The pro-life movement is emphasizing a new angle for this year's March for Life in…
Contemplative life is an adventure of love
I entered St. Joseph Passionist monastery in July 2014. The Passionist Nuns are cloistered contemplatives, dedicated in a special way to keeping alive the memory of the Passion of Jesus. Like all contemplative religious, our main work in the Church is prayer. Each day follows a rhythm of prayer, work and study, with the Holy Sacrifice of the Mass as the focal point and the Hours of the Divine Office, the official prayer of the Church, celebrated at set times throughout the day. In the monastery we strive to maintain silence both of speech and action, though we do have times each day when we can talk and hang out with our sisters in the community. We only leave the monastery and the 170 acres of our enclosure in cases of necessity and with the permission of Mother Superior.
What a beautiful life, don’t you think? After five years in the monastery, I can attest that I have found deep joy and incredible peace in this life. But I must admit that when I first began discerning a religious vocation as a freshman in high school, “beautiful” wouldn’t have been the first word I would use to describe my idea of contemplative life. Maybe “boring” would be more like it. Seriously, you have the same people doing the same thing in the same place, day in and day out? It must be by a sheer will to sacrifice that those ladies endure their vocation! I could admire that spirit of sacrifice, but I could hardly consider making a commitment to that kind of life myself.
There was something that intrigued me, though, about the cloister. As a young teen, I had a chance to attend Mass at a monastery of cloistered nuns, and I had a deep sense of the sacredness of the vocation: These cloistered women were totally God’s. The desire and call I felt within my heart to be totally God’s like the nuns I had encountered started me on a journey of discernment that would eventually lead me, of all places, to a cloister.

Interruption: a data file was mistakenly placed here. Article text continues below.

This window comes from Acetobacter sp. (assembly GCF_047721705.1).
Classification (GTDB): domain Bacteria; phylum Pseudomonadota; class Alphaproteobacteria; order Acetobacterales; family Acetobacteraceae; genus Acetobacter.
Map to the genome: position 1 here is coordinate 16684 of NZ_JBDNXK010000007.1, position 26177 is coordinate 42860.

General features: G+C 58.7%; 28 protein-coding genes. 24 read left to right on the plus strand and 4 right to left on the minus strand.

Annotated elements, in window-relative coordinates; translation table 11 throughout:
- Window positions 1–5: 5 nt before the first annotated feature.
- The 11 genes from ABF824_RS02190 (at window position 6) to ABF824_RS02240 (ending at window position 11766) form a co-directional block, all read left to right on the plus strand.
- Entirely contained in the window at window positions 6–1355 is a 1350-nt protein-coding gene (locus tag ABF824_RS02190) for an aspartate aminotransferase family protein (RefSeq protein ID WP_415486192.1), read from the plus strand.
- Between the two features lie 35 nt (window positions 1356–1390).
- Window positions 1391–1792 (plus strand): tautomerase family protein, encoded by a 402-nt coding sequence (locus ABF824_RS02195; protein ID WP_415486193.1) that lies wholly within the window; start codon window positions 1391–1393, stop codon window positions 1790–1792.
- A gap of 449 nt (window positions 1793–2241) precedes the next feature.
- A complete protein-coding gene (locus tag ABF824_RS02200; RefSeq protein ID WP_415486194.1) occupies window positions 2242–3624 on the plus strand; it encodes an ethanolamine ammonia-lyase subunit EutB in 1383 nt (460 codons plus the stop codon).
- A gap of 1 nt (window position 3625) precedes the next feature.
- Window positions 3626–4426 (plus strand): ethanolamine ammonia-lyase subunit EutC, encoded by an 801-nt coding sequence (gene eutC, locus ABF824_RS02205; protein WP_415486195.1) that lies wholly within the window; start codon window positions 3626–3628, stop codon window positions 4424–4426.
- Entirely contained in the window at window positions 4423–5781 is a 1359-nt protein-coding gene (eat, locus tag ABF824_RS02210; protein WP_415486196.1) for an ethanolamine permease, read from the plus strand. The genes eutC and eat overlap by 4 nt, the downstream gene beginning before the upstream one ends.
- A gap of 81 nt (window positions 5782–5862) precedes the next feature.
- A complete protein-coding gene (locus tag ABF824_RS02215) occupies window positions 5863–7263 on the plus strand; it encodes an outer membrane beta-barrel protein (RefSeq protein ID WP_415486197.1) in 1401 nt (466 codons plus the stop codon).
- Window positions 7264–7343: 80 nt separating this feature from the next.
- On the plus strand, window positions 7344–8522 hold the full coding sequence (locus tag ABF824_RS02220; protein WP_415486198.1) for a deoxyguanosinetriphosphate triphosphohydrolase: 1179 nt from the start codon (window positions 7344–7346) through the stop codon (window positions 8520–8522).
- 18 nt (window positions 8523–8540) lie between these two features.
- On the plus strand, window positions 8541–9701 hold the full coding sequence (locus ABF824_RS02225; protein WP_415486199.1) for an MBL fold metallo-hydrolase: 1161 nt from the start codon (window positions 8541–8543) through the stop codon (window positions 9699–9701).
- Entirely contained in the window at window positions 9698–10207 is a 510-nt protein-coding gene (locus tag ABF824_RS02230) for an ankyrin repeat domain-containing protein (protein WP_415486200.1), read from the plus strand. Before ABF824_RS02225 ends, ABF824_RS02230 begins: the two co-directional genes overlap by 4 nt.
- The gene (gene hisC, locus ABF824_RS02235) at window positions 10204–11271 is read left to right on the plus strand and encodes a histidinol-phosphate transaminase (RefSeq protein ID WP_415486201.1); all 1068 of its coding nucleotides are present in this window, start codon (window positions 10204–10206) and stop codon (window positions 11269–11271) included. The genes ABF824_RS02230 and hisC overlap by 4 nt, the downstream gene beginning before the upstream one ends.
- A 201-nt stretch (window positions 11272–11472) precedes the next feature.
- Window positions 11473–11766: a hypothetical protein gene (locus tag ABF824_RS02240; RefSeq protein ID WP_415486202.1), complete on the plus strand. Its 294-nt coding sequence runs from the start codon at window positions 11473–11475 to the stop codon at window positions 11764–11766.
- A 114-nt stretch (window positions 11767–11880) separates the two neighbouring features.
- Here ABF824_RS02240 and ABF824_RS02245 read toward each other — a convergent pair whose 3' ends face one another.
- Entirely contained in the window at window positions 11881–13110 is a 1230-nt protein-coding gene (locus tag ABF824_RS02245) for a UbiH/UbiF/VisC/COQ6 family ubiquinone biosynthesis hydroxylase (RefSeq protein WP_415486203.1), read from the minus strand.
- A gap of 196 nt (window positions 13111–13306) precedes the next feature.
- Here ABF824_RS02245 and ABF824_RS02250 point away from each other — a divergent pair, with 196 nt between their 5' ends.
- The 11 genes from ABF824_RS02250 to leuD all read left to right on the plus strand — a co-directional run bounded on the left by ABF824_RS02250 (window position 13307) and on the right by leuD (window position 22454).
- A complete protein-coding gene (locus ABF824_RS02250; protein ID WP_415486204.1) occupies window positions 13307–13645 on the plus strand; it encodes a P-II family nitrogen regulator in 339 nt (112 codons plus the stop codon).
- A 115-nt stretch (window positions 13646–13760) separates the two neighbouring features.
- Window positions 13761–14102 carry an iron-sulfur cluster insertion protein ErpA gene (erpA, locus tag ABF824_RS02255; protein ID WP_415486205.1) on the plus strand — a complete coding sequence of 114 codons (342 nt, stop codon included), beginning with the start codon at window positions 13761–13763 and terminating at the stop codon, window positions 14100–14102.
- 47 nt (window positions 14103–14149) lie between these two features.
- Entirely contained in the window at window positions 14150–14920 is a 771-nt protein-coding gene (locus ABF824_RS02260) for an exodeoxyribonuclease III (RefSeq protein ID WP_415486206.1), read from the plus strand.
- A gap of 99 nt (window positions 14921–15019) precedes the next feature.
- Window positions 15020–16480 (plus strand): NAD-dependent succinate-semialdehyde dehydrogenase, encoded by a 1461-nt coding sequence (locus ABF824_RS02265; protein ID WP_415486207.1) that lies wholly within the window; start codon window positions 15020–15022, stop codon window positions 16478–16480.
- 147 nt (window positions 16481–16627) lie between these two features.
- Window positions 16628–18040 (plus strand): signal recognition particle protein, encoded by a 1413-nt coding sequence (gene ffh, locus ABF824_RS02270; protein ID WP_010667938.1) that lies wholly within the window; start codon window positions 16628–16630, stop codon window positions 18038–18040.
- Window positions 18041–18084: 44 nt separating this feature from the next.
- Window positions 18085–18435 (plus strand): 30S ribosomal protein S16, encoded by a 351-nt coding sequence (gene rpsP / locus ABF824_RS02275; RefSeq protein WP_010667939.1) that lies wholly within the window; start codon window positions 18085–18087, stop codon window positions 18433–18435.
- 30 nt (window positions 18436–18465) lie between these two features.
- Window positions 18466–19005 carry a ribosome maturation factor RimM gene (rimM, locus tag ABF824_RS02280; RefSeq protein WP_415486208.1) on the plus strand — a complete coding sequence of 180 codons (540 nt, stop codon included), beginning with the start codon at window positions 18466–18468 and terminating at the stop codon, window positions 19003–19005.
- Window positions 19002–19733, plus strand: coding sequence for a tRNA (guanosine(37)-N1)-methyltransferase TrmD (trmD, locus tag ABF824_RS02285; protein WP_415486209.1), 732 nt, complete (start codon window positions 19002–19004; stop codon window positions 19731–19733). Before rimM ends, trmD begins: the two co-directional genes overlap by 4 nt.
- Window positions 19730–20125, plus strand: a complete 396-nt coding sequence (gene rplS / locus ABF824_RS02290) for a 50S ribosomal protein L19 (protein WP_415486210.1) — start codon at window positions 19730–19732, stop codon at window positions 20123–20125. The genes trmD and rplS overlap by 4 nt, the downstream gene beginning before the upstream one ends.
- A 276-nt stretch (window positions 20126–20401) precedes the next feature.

Through my years of discernment, I definitely grew in understanding and appreciation of the contemplative vocation. Still, I would not know until I began to live the life how mistaken my first notions about the cloister were. I have discovered that it is precisely the simplicity, sameness, structure and enclosure of the life that make it possible for those in the monastery to attend whole-heartedly to an awesome adventure: seeking the face of God and entering ever more deeply into his inexhaustible mystery.
This quest of love is the furthest thing from boring. But it’s also hard work! Entering the monastery, I left behind so many things that can be an obstacle to prayer and union with God, only to find myself face to face with the main thing that keeps me from being totally God’s: myself! The monastery is an enclosed garden where I seek and abide with the Divine Lover, but it is also a battle ground where I have to face those desires, attachments and self-centered ways of thinking that draw me away from God. I would say that from Day 1, this battle with myself is the most challenging part of my cloistered vocation. But it is a joyful battle, because it is a battle of love, through which God forms in me that perfect love that unites me to him and enables me to love as he does. Life in the monastery, a simple life of prayer and work, is above all a life of radical love, and this is absolutely beautiful!
Sister Frances Marie is a Passionist Sister of St. Joseph Monastery in Whitesville, Kentucky.